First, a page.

We, the Wabash Rooftop Gardeners, are pleased to report that despite an admittedly late start to our 2016 growing season, our plants are healthy, robust, and productive. This summer’s crops consist of a wide variety of fresh herbs and greens which, as of last week, are being used in our own Dining Center’s culinary delights. So far, our 2016-season harvests have weighed in at a total of 3.10 pounds.

Tending to the garden, RU style. (Photo: T. Mucci, 2016) Tending to the garden, RU style. (Photo: T. Mucci, 2016)

Currently, our most productive plants are the Italian large leaf basil and arugula. Like basil, arugula is used in many Mediterranean-inspired dishes. Though it isn’t considered an herb, its tender and mildly spicy leaves add a pop of flavor to salads, sandwiches, pizza, and more. Other herbaceous pickings that are making their way from our garden to your plates are dill, parsley, oregano, cilantro, mint, and lime basil (a sweetly aromatic variety…

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Sustainability and Science at the 2016 SENCER Summer Institute

Sencer_LogoThis past week, Roosevelt’s Chicago Campus and the Department of Biological, Chemical, and Physical Sciences hosted the 2016 SENCER Summer Institute — an annual gathering of educators devoted to exploring and sharing ways to make science, math, and STEM-related courses more interactive, engaging, and socially grounded. As noted on the conference website,

The central theme of this year’s Institute is transformation. Transformation is expressed throughout several facets of our work this year, from the continued progress in our SENCER, SENCER-ISE and Engaging Mathematics projects to our pursuit of opportunities emerging from new partnerships and initiatives, and our organization being profiled in a recent USC monograph by Adrianna Kezar and Sean Gehrke as a Community of Transformation in STEM reform.

The major aims for this year’s program include conversations about the STEM reform ecosystem, examples of SENCER work on campus and of the SENCER approach in real-world problems, and assessment of SENCER work. Other topics that will be covered in this year’s program include Civic Intersections of STEM and Humanities; Communities of Transformation: Maximizing Impact; Public Engagement with Science; Foregrounding Quantitative Literacy in Civic Life; Science and Technology for Social Good; and Leading Change: Aligning Institutional and Personal Priorities.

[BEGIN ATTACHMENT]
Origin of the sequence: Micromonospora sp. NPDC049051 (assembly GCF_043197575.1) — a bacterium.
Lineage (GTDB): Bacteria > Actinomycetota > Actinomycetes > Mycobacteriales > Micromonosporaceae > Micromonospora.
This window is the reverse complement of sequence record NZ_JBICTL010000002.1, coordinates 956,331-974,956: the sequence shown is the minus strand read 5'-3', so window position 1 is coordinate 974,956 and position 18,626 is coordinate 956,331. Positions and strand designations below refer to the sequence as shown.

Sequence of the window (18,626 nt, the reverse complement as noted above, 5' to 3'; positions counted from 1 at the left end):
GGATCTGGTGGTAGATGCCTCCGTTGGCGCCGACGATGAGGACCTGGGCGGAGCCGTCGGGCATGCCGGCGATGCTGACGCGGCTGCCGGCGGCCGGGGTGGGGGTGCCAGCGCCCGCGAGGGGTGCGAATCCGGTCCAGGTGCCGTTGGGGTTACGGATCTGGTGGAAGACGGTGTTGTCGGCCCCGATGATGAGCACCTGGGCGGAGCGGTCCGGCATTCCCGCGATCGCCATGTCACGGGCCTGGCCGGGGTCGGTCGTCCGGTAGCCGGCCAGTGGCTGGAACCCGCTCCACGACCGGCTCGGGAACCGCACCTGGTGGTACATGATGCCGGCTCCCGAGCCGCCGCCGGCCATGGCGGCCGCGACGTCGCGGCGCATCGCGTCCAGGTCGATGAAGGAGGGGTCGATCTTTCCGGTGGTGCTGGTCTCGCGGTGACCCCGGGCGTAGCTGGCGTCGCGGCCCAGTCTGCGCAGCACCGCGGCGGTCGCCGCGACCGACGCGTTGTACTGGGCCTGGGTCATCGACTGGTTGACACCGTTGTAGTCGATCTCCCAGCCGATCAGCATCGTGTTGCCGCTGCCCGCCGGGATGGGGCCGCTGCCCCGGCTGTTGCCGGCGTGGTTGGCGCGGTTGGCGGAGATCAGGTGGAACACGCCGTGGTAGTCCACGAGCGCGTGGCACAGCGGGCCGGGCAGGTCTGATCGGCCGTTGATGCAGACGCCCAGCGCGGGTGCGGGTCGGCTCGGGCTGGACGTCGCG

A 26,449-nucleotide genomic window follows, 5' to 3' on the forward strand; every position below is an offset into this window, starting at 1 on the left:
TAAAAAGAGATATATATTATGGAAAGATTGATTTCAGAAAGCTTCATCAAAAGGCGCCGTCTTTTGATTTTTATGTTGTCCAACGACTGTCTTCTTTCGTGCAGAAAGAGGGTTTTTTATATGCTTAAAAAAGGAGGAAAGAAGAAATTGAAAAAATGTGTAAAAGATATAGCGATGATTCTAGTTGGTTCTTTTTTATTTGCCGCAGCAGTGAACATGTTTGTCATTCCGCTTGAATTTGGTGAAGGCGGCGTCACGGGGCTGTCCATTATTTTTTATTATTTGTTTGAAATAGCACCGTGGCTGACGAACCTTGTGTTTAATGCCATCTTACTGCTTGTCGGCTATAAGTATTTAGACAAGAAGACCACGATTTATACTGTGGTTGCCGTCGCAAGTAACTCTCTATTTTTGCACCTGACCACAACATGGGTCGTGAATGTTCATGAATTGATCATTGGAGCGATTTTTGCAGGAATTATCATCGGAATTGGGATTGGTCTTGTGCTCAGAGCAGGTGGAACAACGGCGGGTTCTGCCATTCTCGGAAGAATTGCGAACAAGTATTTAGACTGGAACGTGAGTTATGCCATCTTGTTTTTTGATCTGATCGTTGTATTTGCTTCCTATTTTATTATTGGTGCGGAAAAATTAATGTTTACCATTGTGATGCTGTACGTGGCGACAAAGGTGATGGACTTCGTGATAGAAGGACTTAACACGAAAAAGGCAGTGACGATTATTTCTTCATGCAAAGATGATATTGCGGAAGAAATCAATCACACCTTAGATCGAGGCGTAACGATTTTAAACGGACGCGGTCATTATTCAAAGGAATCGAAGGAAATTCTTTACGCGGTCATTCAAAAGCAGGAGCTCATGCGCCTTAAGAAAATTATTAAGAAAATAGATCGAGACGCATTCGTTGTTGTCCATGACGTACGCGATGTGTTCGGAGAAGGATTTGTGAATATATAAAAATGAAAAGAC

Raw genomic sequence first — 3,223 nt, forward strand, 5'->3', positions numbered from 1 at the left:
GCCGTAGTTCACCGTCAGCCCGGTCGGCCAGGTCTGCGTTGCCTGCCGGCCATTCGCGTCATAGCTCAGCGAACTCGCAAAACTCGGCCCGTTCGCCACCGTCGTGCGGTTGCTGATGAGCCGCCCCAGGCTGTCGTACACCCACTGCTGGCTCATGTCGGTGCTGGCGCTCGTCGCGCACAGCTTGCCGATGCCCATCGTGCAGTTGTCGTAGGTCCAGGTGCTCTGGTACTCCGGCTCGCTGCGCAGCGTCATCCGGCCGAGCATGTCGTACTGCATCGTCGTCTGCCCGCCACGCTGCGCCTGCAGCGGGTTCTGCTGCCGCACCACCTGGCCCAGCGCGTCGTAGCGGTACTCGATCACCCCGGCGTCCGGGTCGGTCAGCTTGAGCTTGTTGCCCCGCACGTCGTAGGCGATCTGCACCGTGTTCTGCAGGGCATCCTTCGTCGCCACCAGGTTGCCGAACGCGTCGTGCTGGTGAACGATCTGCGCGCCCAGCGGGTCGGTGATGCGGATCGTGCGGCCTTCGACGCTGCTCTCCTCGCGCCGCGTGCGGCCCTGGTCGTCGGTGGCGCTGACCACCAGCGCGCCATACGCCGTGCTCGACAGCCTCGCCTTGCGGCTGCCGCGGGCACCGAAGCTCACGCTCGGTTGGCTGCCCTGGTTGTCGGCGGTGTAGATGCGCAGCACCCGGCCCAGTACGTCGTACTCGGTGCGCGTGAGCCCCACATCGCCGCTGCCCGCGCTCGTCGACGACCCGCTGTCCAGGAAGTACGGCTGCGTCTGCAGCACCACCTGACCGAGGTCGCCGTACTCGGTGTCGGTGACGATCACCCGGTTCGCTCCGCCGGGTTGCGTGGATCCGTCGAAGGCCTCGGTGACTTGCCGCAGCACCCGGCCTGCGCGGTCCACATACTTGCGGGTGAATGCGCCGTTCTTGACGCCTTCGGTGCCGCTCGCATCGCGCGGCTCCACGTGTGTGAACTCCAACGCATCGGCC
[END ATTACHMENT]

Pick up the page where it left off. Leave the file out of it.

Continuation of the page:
Now in its 16th year, SENCER is a National Science Foundation-funded program that has reinvigorated STEM education in K-12 and college classrooms by creating an extraordinary community for faculty to develop and exchange ideas and strategies for connecting the learning of science and math to social problems and challenges, real-world scenarios, and (last but not least) environmental issues, including those related to the sustainability of natural ecosystems and human communities.

SENCER Inst at RU 2016-07-31 final updated_Page_01Several Roosevelt faculty gave presentations and conducted workshops at this year’s Institute, which commenced last Thursday and wraps up today, Auguse 1st. On the program Sunday were SUST professor Mike Bryson, current SUST major Maria Cancilla, and SUST alum (BA ’15) and RU’s Sustainable Operations Coordinator Rebecca Quesnell, who collaborated on a 50-minute session entitled “Transformative Sustainability: STARS, SENCER, and the Future of the University” (pdf, 3MB).

Representing faculty, staff, and students at RU, the presentation team focused on the close relationship between RU’s recent sustainability efforts and the values/aims of SENCER pedagogy:

At the same time that SENCER has inspired civic engagement and pedagogical innovation in STEM undergraduate education, colleges and universities have been engaged in a sustainability revolution. This session describes Roosevelt University’s journey since 2010 to green its curriculum, buildings, operations, and community relations — efforts which culminated in the development of a Strategic Sustainability Plan and Roosevelt’s first STARS rating in 2015 from AASHE.

In line with SENCER’s approach of students learning through applied, real world contexts, RU’s sustainability work has been student-driven from the outset. In this presentation, Roosevelt students, staff, and faculty will discuss how the academic and operational wings of a university can collaborate on campus sustainability initiatives across a broad range of topics. We further suggest that aligning the goals and methods of SENCER with campus sustainability endeavors has transformative potential for students, faculty, and other institutional stakeholders.

Mike Bryson and Beeka Quesnell at SENCER 2016